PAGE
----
not necessarily its children™s children. Also each name server must know the address of
its parent so that it can forward unknown requests up the DNS hierarchy.
As was discussed in Chapter 4, DNS is used in GPRS for resolution of access point
names (APN), which de¬ne the interface on the GGSN where the user will connect
to an external network. The packet data protocol (PDP) context activation will inform
the network of the required APN, and this will be resolved to the IP address of the
correct GGSN.



5.2.7 Address resolution protocol (ARP)
This protocol is responsible for mapping from IP addresses to media access control (MAC)
addresses. It is important in IP since frames are actually routed to destinations on a local
area network (LAN) using MAC and not IP addresses. A MAC address is a unique 48-bit
(6-byte) address, contained in the hardware of a network interface, so no two interface
cards can have the same MAC address. The ¬rst three bytes of the address indicate
the manufacturer and the remaining three bytes are allocated by that manufacturer as
each new card is produced. For example, when sending a packet on an Ethernet network
both the Ethernet MAC address and the IP address of the destination must be known
beforehand. The operation of the protocol is as follows. An ARP request packet is sent
5.2 IP PROTOCOL SUITE OVERVIEW 179


out on the LAN with the destination MAC address set to broadcast. It also contains the IP
address of the required mapping. The MAC broadcast address consists of the destination
address being set to all 1s, i.e. FFFFFFFFFFFF. All stations on the local network will
receive and analyse the frame but only one will recognize its own IP address in the
request and reply to the sender. In the reply, the recipient host inserts its own MAC
address. Now that the sender has a copy of the hardware address (MAC address) it can
send packets to that IP address directly. ARP actually works in conjunction with a local
cache which stores copies of the recent ARP mappings. This cache reduces network
traf¬c and increases performance but is cleared out on a regular basis to allow for the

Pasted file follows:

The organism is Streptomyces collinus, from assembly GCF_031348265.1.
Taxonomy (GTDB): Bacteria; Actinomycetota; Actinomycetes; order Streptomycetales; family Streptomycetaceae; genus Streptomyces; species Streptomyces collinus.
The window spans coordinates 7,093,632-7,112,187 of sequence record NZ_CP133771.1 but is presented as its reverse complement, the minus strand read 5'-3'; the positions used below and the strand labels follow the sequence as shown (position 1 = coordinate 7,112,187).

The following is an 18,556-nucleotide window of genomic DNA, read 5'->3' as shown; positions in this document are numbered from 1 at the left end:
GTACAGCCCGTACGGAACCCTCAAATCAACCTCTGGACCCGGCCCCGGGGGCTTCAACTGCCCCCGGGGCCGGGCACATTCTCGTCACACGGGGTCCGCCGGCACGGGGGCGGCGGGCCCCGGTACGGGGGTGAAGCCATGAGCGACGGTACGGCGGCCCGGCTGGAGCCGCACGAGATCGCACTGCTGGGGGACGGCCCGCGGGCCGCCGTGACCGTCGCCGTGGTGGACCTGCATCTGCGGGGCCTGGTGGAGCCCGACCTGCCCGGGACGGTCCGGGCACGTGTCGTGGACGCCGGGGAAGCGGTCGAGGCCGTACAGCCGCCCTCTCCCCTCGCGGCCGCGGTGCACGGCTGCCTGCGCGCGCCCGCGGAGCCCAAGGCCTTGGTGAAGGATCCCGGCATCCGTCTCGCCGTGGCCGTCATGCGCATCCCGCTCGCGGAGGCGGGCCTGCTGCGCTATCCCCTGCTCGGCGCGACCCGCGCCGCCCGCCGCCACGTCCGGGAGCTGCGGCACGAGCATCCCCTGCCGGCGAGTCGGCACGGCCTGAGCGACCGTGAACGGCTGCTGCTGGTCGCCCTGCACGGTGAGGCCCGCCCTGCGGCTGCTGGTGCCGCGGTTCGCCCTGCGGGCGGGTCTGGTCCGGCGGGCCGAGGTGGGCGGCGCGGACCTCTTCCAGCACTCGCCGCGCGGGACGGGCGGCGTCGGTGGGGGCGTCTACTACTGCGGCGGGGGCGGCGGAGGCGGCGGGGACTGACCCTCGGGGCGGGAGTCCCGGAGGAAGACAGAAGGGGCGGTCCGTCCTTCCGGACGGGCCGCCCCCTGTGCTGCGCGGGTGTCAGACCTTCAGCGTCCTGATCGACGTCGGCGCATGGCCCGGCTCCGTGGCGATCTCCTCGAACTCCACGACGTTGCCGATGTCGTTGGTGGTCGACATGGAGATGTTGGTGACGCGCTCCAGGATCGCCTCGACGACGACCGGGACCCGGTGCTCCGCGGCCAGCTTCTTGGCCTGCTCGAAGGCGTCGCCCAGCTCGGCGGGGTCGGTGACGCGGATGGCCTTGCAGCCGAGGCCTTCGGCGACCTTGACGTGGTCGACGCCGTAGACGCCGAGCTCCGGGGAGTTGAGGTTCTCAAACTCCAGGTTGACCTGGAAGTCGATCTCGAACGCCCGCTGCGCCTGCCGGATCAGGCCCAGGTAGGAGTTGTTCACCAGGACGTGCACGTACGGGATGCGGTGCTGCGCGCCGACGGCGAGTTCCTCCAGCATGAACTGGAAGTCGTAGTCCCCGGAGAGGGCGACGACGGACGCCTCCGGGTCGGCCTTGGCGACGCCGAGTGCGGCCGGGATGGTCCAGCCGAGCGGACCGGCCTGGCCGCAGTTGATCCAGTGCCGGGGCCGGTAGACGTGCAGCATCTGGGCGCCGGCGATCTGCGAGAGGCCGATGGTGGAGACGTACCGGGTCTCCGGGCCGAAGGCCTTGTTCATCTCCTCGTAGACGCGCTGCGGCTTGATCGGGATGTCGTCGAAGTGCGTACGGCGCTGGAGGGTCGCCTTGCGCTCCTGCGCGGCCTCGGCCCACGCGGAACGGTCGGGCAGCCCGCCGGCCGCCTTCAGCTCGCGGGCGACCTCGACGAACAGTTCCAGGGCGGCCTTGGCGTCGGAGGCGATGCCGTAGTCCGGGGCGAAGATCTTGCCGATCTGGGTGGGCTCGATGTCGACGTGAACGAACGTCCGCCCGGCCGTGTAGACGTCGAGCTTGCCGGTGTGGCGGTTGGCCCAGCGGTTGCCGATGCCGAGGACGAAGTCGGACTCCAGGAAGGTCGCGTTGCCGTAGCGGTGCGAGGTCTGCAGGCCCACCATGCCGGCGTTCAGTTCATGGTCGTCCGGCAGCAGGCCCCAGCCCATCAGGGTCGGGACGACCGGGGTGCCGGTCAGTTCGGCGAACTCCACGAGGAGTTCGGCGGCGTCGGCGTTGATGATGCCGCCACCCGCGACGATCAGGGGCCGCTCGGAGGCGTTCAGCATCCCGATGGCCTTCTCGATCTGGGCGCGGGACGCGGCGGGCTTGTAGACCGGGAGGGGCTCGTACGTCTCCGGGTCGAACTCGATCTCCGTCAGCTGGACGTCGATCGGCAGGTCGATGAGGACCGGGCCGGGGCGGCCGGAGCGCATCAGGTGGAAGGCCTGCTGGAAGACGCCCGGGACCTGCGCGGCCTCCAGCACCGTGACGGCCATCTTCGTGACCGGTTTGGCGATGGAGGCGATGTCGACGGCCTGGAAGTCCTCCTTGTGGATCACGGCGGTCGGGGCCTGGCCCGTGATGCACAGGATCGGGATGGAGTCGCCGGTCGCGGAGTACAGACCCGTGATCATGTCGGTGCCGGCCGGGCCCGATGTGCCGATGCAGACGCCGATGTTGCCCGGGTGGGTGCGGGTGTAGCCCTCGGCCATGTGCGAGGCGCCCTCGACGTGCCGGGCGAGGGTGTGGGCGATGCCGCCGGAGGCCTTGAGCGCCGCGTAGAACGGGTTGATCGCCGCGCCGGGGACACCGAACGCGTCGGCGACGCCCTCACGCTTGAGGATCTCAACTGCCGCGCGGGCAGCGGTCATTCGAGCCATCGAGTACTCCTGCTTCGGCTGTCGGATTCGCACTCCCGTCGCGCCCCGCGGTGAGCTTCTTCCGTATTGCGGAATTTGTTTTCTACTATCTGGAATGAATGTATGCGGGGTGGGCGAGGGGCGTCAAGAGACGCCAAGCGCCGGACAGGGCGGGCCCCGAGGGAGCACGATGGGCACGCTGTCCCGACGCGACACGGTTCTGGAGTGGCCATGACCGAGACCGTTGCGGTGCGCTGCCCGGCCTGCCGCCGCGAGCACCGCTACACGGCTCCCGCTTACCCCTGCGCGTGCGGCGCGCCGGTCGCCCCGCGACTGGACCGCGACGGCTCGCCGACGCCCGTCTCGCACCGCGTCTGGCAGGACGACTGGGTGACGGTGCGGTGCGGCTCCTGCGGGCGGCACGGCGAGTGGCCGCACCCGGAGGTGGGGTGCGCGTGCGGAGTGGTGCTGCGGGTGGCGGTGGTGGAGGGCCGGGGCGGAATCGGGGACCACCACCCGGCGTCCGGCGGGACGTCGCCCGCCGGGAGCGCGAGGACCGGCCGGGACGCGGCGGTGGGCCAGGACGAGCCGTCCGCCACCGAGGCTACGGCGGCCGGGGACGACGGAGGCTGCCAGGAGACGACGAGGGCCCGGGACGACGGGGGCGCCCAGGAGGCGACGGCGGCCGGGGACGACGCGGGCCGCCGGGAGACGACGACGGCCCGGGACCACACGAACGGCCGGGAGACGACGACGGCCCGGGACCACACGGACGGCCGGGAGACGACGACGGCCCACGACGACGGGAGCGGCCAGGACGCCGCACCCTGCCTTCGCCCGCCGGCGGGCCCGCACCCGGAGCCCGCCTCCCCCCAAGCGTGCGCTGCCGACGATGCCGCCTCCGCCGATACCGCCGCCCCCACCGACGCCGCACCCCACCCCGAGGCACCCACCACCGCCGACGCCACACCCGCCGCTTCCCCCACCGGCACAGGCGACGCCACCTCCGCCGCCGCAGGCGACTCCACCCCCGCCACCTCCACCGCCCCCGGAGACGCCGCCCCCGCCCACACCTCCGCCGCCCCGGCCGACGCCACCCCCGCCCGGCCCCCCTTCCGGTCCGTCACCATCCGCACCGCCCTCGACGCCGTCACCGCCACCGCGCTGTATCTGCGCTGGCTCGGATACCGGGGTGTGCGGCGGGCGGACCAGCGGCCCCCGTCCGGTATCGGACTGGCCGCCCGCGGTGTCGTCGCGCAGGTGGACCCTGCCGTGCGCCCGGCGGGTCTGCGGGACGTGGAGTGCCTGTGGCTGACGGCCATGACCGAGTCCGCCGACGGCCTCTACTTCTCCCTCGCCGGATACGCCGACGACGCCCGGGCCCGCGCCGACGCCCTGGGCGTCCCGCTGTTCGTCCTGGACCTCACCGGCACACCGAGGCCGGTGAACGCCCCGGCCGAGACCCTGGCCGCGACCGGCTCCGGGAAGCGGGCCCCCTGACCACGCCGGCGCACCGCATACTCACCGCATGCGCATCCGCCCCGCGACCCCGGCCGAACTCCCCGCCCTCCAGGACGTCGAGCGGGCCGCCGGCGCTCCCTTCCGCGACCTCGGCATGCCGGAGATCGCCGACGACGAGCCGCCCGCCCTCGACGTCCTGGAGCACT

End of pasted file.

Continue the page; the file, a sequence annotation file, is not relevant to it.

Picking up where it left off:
fact that the LAN hardware may have changed (or even the IP address might have been
reallocated).
Figure 5.9 shows an Ethernet network connected to the Internet. If a station with IP
address 192.10.1.100 needs to send a packet to 192.10.1.101, the packets will be sent as
shown in Table 5.6.
If station 192.10.1.100 is required to send a packet to address 165.10.10.1, this address
is not on the same subnet. The packet will have to be forwarded via the router at
192.10.1.254, therefore the ARP request is for the Ethernet address of the router. The
messages will be as shown in Table 5.7.

Router
192.10.1.101 192.10.1.254
00AF01234567 008001234ABDF




Ethernet
Internet



192.10.1.100
008001234567

Figure 5.9 ARP example

Table 5.6 ARP example (1)
Packet type Destination IP Destination Source IP Source MAC
address MAC address address address

ARP request 192.10.1.101 FFFFFFFFFFFF 192.10.1.100 008001234567
ARP response 192.10.1.100 008001234567 192.10.1.101 00AF01234567


Table 5.7 ARP example (2)
Packet type Destination IP Destination Source IP Source MAC
address MAC address address address
ARP request 192.10.1.254 FFFFFFFFFFFF 192.10.1.100 008001234567
ARP response 192.10.1.100 008001234567 192.10.1.254 008001234ABD
180 IP APPLICATIONS FOR GPRS/UMTS


The station will now forward the packet to Ethernet address 008001234ABD. Note
that when 192.10.1.100 forwards the packet to the destination, although it forwards to
the Ethernet address of the router, the IP address will be set to 165.10.10.1 (the ¬nal
destination) and not the IP address of the router.


5.2.8 IP summary
The IP protocol suite provides a range of data transport services (reliable or unreliable
expedited), it is robust against a single point of failure, independent of network hardware